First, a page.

McMaster Consolidates Control Over the National Security Council

National Security Adviser H.R. McMaster pauses during a briefing at the White House in Washington, Tuesday, May 16, 2017. President Donald Trump claimed the authority to share "facts pertaining to terrorism" and airline safety with Russia, saying in a pair of tweets he has "an absolute right" as president to do so. (AP Photo/Susan Walsh)

One of the continuing legacies of the whole Mike Flynn experience is that he managed to ensconce a lot of his personal loyalists (no aspersion intended on their abilities, I’m not in a position to evaluate that) in the National Security Council. Many of these had patrons in the White House, like Bannon or the Kushners, and they could not be easily moved. As McMaster has gained influence, he has been given increased leeway to structure and man the NSC in a way that he wants, and that way doesn’t include Flynn’s guys.

The first major casualty was K. T. McFarland. Heaven only knows why she was on the NSC in the first place. Since then there has been a series of low key victories. McMaster has hired his choice to be deputy national security adviser.

Two weeks ago, a Steve Bannon ally, a guy named Rich Higgins, was fired for writing a memo that was more a political manifesto than anything to do with national security. (In my opinion is it nutbaggery only a hop-skip-and-jump removed from Bilderbergers and Freemasons taking over the world, YMMV.)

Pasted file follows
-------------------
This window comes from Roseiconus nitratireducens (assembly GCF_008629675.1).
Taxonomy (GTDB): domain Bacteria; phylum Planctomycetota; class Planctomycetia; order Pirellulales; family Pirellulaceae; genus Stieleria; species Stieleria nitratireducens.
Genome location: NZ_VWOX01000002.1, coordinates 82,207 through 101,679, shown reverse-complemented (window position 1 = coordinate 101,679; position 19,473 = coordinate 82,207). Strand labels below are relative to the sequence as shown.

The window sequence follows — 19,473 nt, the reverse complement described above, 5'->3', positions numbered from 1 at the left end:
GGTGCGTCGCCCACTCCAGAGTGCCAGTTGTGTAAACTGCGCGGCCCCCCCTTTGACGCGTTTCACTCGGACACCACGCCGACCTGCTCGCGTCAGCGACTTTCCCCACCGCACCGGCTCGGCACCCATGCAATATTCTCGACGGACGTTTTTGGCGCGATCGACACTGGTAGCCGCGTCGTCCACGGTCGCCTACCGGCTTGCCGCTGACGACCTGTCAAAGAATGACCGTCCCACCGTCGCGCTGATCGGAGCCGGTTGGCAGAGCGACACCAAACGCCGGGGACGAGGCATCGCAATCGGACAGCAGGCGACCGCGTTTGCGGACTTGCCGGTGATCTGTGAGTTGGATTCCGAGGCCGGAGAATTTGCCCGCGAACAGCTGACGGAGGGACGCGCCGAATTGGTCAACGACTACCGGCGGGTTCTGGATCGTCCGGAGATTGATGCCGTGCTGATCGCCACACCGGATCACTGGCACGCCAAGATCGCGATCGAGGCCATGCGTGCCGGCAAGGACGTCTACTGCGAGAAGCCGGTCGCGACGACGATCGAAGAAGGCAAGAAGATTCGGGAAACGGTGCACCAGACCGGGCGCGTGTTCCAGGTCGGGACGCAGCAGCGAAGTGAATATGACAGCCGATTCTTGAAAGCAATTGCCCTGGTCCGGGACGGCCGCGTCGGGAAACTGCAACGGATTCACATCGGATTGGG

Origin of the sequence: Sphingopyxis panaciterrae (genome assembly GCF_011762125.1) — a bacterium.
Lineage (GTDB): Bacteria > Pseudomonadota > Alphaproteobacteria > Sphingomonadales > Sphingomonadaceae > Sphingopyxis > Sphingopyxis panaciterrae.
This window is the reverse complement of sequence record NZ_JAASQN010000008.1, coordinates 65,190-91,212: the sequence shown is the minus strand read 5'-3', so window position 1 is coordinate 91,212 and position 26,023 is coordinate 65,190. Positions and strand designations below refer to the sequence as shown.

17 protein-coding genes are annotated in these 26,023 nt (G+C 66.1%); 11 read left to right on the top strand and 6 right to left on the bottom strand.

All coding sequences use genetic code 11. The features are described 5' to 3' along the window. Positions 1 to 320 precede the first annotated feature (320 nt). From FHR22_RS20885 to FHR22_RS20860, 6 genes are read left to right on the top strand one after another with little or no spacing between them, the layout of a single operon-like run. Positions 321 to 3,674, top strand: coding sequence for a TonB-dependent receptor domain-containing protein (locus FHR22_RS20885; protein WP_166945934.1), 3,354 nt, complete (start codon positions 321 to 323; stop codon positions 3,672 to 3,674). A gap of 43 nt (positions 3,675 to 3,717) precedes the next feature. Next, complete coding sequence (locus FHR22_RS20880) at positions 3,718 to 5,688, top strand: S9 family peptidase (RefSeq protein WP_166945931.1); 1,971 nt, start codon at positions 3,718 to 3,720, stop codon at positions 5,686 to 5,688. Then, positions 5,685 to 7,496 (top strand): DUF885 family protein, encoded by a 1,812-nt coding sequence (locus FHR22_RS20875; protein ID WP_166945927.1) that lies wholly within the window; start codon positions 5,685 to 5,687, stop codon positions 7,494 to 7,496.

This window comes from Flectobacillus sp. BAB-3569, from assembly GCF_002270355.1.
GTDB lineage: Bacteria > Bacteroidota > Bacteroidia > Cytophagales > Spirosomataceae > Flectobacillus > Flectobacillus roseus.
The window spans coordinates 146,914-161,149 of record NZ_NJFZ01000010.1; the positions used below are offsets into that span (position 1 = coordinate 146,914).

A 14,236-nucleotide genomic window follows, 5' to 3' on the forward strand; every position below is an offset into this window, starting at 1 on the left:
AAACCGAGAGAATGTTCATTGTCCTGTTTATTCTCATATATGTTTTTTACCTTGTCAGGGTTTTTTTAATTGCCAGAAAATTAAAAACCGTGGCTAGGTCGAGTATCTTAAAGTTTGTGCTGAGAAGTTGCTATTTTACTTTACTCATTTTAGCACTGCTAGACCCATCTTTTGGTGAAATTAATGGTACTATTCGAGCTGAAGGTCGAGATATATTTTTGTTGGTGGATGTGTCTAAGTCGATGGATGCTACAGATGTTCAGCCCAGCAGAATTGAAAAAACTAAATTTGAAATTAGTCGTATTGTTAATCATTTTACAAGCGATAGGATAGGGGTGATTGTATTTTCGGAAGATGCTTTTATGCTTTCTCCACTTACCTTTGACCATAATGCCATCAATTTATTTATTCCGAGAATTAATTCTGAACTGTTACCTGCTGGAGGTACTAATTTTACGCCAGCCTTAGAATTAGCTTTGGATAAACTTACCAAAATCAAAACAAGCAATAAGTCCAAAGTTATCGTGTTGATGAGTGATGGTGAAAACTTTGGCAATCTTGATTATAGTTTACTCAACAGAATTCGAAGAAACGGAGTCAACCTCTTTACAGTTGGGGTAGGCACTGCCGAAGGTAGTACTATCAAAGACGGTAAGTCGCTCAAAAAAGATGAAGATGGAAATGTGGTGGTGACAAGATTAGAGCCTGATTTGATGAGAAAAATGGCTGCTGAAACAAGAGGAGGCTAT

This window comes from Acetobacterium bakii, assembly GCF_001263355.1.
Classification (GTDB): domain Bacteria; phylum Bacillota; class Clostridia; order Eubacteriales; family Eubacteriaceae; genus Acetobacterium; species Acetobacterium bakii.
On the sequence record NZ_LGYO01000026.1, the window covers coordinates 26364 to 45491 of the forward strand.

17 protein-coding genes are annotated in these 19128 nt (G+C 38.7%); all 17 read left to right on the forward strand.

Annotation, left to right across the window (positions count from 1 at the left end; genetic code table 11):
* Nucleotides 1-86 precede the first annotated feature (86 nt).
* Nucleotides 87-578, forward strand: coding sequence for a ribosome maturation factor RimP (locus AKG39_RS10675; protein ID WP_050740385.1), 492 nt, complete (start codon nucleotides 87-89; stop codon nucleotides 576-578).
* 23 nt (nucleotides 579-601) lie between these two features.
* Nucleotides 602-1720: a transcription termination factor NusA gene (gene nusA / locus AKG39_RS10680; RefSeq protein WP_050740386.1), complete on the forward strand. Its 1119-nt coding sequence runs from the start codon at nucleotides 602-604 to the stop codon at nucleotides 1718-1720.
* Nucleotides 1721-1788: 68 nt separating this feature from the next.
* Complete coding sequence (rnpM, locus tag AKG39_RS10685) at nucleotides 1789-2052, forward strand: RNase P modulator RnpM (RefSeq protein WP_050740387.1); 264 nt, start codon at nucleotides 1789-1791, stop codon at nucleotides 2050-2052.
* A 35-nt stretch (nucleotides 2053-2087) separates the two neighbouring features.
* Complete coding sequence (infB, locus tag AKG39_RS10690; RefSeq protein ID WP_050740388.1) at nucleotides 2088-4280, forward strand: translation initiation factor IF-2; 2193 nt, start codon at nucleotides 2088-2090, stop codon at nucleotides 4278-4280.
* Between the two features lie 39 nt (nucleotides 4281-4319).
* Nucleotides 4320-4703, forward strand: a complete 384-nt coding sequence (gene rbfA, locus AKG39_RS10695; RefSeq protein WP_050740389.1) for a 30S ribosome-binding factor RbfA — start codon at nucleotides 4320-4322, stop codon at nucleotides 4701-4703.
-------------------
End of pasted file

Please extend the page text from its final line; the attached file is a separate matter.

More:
On Thursday, as we were marveling at the amazing flexibility of Steve Bannon as recounted by Anthony Scaramucci, McMaster removed a Flynn loyalist, Derek Harvey, from his role as Middle East director.

Today the hatchet fell again:

National security adviser H.R. McMaster on Wednesday removed Ezra Cohen-Watnick, his senior intelligence director, from his position in the White House more than four months after he initially tried to get him out of the job.

In March, McMaster told the 30-year-old former Defense Intelligence Agency official that he was being moved to another position. But Cohen-Watnick, who worked on the Trump transition team and is close to Jared Kushner, Trump’s son-in-law and senior adviser, appealed to Kushner and Stephen K. Bannon, Trump’s chief White House strategist. Bannon and Kushner spoke with Trump, and Cohen-Watnick was kept in place.

McMaster’s removal of Cohen-Watnick suggests that his influence in the White House and control over his personnel might be on the rise because of the arrival of new White House Chief of Staff John F. Kelly, a retired Marine general.

Cohen-Watnick has been something of a lightning rod because he was a junior DIA official who, thanks to the right patronage, was catapulted to oversight of US intelligence programs. He might be a savant but to have that level of responsibility when he would barely be a major in the Armed Forces doesn’t seem right.

Conservative Review has a different take on what is happening than I do. Where they see an ideological purge and the Obama administration being kept intact, I see McMaster trying to build a staff that is not pushing ideology but rather coordinating policy and leaving the ideology to others.

It is difficult not to see the influence of the new chief of staff, John Kelly, in all this and if he supports McMaster the nation will be much safer.